Did you ever wait in line at Rumplings? I sure did. And I hated it when that little ramen-and-dumpling place just off Bardstown Road went away after only seven months.
So here’s good news: Griffin Paulin, one of the minds behind the original Rumplings team has opened Mirin, a new ramen-and-more shop on Frankfort Avenue in Clifton.
Paulin, who’s ably assisted by Chef Michael Macinnes, insists that Mirin is not Rumplings 2.0. But it draws from the same deep well of intensely flavored broths, culinary passion and dogged attention to detail to bring us something that comes as close to authentic East Asian cuisine as we’re likely to get in Louisville.
“From a personal standpoint, I’m far more focused here, Paulin said. “A better eye on the numbers. … That’s not to take away from what we did there. I was proud of the food and proud of my team. This is a different thing. Some will say better, I just prefer different.”
Okay, I can live with “different.” I loved Rumplings and I’m loving Mirin, and I’m happy it’s here. Housed in spartan quarters on the retail ground floor of a newish Clifton condo building – once home of Shiraz Mediterranean – Mirin is sharply focused on food, with no attempt at decor beyond the natural art of pots, pans and woks hanging over the open kitchen. Mirin should get a visual upgrade as it evolves, Paulin said. New stools are on the way, as are bamboo tops for the counters and tables.
The menu, painted on a wall board, is concise yet varied, and may change from time to time. Currently it features four Japanese-influenced ramen noodle items ($12 to $16); a pair of Vietnamese-style banh mi sandwiches ($8 and #9); three Chinese-style steamed bao buns ($2 to $3) and a handful of “other stuff” ($7 to $10), plus daily specials.
The liquor license is still pending but expected any day, Paulin says, all fingers crossed. Once the paperwork is signed, there’ll be a 30-label sake list, regional draft beers, and a basic house red and white wine.
We’ve been through a good share of the menu already, and I’m eager to try the rest.
A couple of “other stuff” items made excellent shared appetizers. Specific ingredients and garnishes may vary, but the structure of each dish remains true to its heritage.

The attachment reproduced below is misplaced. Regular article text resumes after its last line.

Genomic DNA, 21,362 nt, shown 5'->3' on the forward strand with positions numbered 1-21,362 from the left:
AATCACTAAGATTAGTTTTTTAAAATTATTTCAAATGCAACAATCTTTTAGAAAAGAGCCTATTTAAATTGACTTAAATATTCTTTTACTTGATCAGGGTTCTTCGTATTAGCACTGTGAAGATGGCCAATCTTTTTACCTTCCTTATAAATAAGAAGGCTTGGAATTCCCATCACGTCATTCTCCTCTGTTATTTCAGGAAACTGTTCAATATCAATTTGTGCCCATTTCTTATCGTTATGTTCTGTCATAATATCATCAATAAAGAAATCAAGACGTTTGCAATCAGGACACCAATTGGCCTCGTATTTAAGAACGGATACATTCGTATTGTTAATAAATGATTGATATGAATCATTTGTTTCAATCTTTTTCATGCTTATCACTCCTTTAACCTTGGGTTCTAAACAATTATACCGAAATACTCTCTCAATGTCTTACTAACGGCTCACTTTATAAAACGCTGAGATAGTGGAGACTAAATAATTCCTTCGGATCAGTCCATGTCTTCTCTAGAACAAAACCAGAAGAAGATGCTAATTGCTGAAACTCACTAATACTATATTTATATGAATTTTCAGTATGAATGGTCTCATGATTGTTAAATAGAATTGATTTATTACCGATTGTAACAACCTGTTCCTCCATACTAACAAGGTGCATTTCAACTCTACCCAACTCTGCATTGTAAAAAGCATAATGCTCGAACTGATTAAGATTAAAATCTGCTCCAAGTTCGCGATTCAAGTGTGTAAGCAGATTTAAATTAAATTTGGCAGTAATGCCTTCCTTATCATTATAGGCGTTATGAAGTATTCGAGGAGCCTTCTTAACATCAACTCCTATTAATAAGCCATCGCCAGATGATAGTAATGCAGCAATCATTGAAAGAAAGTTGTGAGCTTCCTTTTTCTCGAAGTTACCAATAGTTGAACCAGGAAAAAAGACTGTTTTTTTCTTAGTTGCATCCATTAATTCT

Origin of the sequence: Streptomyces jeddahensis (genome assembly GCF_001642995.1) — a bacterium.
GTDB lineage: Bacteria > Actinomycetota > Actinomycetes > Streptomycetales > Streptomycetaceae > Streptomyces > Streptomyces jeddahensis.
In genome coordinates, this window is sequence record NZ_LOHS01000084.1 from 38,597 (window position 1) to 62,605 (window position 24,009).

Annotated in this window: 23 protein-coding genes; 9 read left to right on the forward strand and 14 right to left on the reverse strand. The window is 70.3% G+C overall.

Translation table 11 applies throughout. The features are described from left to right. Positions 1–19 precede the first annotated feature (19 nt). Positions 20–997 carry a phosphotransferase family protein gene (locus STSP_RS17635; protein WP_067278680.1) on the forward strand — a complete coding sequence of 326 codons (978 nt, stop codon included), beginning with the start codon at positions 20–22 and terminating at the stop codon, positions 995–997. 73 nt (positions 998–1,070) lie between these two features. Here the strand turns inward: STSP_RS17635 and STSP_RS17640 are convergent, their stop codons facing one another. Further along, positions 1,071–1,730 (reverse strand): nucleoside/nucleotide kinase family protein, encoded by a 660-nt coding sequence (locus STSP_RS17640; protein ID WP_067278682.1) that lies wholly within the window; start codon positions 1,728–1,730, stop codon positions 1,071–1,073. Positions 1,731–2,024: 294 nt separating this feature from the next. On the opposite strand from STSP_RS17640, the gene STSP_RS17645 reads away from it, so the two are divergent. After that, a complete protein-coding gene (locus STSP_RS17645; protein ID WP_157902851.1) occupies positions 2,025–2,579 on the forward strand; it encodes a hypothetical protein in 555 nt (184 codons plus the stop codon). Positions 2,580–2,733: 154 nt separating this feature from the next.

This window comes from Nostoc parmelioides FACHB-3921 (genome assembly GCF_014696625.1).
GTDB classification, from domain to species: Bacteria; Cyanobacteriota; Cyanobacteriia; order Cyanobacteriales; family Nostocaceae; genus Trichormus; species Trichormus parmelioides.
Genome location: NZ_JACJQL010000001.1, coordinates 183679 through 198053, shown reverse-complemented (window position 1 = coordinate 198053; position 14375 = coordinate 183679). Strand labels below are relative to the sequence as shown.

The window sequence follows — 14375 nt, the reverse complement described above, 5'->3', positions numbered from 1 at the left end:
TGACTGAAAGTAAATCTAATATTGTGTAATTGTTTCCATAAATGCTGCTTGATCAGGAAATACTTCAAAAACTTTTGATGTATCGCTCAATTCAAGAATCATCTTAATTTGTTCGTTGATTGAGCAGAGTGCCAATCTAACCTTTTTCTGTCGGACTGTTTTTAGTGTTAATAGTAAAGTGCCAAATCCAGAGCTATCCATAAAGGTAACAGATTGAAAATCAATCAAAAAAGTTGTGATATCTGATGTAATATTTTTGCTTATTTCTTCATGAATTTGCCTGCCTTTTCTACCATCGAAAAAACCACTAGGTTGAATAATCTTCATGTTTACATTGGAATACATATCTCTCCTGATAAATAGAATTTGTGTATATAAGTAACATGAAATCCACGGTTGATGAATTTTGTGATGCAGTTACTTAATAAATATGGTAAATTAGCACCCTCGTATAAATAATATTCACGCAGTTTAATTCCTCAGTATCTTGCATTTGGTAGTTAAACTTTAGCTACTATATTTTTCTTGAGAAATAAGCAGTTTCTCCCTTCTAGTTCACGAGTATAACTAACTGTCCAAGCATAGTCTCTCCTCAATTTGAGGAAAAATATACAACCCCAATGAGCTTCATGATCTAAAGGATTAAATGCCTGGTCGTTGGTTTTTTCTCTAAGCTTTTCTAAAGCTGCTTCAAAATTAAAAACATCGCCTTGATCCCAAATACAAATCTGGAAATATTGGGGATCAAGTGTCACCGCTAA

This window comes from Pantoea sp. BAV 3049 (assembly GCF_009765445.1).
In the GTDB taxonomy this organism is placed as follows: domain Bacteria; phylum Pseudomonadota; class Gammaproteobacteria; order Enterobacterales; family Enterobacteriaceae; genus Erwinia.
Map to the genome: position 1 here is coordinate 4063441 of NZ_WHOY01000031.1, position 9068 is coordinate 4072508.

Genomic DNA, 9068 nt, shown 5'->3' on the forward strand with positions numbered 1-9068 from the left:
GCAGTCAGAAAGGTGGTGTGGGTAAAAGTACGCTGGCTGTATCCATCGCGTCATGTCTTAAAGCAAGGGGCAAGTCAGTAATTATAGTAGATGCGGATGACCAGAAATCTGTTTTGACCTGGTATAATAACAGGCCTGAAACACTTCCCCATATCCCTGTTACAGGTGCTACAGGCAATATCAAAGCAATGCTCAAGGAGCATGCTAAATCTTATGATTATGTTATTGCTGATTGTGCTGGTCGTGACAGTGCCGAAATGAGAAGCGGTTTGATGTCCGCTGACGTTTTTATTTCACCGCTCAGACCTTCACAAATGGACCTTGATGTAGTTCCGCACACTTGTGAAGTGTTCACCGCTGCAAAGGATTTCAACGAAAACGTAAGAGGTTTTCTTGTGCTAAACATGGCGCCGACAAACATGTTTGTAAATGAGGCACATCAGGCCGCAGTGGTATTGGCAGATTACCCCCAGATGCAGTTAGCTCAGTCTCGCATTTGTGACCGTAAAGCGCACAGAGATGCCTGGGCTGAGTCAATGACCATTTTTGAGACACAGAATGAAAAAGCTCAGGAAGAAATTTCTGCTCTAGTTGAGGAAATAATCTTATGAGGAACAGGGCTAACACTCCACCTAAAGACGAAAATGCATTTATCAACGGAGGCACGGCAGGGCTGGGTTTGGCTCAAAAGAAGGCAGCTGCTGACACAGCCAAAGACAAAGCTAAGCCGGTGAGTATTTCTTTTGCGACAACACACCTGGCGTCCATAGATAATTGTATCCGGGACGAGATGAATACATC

Bibim Guksu ($5), a Korean-style salad, was a spicy, textured mix of quick-pickled julienne red peppers, carrots and sesame seeds tossed in a piquant dressing over a bed of fine Asian vermicelli noodles, topped with a halved soft-boiled egg, garnished with shopped scallions and white sesame seeds. Soft-boiled shoyu egg halves briefly marinated in a soy mixture garnish most dishes, and they are delicious, firm but tender, fresh and sweet.
Banh Khoai Mon ($7), a Vietnamese dish often made with taro cake but rendered here with rice, started with five rice balls the size of small eggs, a soft paste within a glassy, crunchy skin. The rice balls alone might have seemed bland – that’s a thing with plain rice – but they made great vehicles for the savory brown sauce. sauteed onions, scallions, peanuts and another halved egg.
A tofu banh mi sandwich ($8) featured a generous portion of crisp-fried tofu slabs nestled in a good hero-style white bun, dressed with an earthy mushroom mousse, shredded carrot, thin-sliced cucumber, bean sprouts and a few spicy jalapeños and aromatic cilantro. It’s a delicious but somewhat wet sandwich; I advise eating it leaning forward over its wax-paper-lined basket, like a traditional Philly cheesesteak.
Ramen noodles are quality regional product made at Lexington Pasta Company, but not made in-house, a productivity and staff-time lesson learned at Rumplings. Never mind. It’s good, chewy and a little springy as authentic ramen should be. Mirin’s ramen dishes are served in generous portions, filling attractive stoneware bowls almost to the rim.
Tonkotsu ramen ($14) noodles swim in a rich, intense clear broth, loaded with thick slices of Japanese-style shasu pork, layered lean and fat, salt- and sugar-cured and cooked in soy sauce; we thought it resembled pork belly. It’s attractively served with crisp edible nori seaweed, tiny white enoki mushrooms, plenty of snipped scallions and that delicious, ubiquitous shoyu egg.
Shoyu ramen ($16) was excellent, loaded with chunks of tender boneless roast duck and greens, perhaps collards, in Mirin’s intense ramen broth with nori seaweed, crisp daikon radish, green onions and a shoyu egg.
Veggie ramen ($12) did not take second place to its carnivorous siblings. This broth may have been the most savory, intense and umami-laden, of the three. It bathed three slabs of tofu fried to an incredibly glassy, shattering skin; daikon radish added a peppery bite, and kombu seaweed lent a distinct touch of the sea. A shoyu egg, of course, added its flavor to the mix.
Two dinner visits totaled up to similarly reasonable tabs: $37.86 for one meal with a sweet, milky Vietnamese Coffee ($4.72) in a plastic cup; $32.86 for another with cold water served from attractive flasks, with 20 percent tips on both dinners calculated by the digital tablet at the counter.
2013 Frankfort Ave.
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